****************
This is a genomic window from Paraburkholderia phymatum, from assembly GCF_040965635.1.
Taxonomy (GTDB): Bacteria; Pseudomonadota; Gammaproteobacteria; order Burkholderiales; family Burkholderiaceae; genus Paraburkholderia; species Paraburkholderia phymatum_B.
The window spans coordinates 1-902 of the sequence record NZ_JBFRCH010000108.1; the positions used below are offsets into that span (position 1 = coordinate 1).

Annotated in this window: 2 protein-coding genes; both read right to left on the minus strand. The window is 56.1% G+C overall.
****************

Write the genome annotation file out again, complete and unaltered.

This is a genomic window from Paraburkholderia phymatum, from assembly GCF_040965635.1.
Taxonomy (GTDB): Bacteria; Pseudomonadota; Gammaproteobacteria; order Burkholderiales; family Burkholderiaceae; genus Paraburkholderia; species Paraburkholderia phymatum_B.
The window spans coordinates 1-902 of the sequence record NZ_JBFRCH010000108.1; the positions used below are offsets into that span (position 1 = coordinate 1).

Annotated in this window: 2 protein-coding genes; both read right to left on the minus strand. The window is 56.1% G+C overall.